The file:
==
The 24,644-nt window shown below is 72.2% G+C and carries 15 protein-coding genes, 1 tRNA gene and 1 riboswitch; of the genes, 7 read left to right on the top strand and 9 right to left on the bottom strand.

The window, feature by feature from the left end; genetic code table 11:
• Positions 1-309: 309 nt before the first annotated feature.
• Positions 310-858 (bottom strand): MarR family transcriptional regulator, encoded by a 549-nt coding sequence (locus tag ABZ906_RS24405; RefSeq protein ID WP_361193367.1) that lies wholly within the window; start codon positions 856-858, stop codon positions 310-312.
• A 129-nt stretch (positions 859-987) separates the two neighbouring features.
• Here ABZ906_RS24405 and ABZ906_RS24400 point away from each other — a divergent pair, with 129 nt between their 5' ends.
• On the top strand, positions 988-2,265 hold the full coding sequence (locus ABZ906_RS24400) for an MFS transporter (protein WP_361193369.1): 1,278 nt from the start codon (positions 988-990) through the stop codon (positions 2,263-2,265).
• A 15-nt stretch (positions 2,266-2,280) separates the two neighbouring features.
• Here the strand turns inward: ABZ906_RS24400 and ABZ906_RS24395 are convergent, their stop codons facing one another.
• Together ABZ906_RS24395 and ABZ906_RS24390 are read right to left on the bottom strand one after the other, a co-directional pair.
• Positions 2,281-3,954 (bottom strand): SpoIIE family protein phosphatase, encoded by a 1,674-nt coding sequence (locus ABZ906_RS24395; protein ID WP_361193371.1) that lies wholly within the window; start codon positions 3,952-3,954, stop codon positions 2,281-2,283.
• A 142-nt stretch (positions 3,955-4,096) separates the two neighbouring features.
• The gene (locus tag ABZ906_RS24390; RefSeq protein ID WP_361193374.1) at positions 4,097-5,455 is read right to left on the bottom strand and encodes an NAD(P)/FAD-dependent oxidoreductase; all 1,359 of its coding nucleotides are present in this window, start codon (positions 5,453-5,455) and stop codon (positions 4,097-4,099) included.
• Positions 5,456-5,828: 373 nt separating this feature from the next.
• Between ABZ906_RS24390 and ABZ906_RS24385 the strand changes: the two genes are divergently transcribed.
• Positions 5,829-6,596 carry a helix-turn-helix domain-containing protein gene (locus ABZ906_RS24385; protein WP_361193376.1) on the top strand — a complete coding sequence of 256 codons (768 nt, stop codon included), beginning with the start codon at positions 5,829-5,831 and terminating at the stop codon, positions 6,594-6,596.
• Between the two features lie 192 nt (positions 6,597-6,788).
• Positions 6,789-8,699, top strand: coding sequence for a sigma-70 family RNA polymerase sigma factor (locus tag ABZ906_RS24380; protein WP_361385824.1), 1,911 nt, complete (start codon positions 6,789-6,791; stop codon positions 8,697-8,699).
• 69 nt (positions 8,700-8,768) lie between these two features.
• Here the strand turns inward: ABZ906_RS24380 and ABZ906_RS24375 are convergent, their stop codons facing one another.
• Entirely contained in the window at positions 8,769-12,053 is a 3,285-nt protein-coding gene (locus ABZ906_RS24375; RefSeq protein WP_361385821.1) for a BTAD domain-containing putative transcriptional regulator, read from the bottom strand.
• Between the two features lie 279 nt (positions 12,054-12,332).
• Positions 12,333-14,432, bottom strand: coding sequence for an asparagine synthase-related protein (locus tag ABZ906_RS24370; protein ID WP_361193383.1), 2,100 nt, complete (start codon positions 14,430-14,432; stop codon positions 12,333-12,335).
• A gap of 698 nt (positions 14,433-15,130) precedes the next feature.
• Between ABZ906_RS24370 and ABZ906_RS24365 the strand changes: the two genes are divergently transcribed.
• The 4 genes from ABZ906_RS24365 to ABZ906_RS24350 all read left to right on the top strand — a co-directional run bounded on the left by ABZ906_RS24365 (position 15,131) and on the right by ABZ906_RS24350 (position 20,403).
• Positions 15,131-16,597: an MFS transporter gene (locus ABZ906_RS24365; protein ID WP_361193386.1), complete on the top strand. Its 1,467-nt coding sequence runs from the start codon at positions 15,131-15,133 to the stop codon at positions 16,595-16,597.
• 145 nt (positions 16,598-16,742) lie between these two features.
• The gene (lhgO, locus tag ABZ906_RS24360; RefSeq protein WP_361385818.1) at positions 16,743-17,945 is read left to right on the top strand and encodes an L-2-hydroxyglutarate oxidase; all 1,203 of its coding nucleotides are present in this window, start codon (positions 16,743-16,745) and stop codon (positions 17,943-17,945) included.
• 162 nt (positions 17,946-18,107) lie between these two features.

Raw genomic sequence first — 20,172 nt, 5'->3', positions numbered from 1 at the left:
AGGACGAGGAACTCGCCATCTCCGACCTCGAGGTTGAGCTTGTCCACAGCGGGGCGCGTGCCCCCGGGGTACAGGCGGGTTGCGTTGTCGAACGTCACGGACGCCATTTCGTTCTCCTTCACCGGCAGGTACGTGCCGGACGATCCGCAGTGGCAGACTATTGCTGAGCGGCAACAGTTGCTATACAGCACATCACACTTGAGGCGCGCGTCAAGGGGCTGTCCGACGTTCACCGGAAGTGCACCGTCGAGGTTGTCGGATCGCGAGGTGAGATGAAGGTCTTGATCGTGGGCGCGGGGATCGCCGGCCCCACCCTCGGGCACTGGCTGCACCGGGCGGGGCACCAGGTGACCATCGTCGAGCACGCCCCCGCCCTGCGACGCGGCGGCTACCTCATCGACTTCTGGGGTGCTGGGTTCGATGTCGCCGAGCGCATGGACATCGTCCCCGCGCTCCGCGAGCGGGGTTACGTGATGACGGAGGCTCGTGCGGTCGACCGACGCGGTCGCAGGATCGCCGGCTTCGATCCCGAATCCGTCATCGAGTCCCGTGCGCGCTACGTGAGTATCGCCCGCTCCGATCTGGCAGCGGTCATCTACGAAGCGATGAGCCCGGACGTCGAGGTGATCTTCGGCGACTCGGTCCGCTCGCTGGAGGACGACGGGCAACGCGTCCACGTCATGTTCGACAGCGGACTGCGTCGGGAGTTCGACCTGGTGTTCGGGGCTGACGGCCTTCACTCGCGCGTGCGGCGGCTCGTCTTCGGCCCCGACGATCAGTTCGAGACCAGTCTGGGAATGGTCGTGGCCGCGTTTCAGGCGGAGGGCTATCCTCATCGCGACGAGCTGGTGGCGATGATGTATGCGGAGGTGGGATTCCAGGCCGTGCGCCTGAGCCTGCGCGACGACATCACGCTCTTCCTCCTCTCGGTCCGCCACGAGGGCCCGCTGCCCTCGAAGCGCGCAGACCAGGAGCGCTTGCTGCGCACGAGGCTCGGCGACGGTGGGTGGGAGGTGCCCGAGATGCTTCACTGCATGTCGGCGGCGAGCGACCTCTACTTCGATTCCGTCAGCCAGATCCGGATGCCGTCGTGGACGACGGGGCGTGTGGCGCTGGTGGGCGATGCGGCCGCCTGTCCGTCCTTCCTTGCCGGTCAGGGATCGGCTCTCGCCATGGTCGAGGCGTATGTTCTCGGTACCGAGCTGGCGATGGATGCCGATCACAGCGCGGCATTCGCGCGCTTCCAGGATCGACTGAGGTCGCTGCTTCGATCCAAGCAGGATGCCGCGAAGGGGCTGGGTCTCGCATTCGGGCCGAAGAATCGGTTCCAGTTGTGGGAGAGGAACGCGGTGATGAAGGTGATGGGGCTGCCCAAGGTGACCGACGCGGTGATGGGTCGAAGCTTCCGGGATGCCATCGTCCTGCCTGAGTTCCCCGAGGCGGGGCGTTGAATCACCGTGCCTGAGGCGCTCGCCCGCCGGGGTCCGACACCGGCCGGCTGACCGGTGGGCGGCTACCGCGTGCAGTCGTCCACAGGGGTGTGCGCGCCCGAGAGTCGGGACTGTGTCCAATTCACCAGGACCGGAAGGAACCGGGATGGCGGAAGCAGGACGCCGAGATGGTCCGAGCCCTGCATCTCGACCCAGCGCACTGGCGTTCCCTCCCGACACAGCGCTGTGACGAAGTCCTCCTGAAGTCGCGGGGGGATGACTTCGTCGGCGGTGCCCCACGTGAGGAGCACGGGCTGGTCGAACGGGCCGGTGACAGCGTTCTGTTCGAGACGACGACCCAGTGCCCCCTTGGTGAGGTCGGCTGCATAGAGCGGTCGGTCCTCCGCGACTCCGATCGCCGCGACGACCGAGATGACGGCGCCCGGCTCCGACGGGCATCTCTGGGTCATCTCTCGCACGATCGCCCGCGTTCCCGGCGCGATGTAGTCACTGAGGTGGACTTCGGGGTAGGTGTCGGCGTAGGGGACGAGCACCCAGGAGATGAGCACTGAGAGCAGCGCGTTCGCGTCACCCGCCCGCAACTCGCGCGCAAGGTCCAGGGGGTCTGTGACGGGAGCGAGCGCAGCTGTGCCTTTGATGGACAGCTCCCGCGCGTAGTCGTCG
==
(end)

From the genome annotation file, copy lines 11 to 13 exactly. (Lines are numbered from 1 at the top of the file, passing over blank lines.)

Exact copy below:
• Positions 2,281-3,954 (bottom strand): SpoIIE family protein phosphatase, encoded by a 1,674-nt coding sequence (locus ABZ906_RS24395; protein ID WP_361193371.1) that lies wholly within the window; start codon positions 3,952-3,954, stop codon positions 2,281-2,283.
• A 142-nt stretch (positions 3,955-4,096) separates the two neighbouring features.
• The gene (locus tag ABZ906_RS24390; RefSeq protein ID WP_361193374.1) at positions 4,097-5,455 is read right to left on the bottom strand and encodes an NAD(P)/FAD-dependent oxidoreductase; all 1,359 of its coding nucleotides are present in this window, start codon (positions 5,453-5,455) and stop codon (positions 4,097-4,099) included.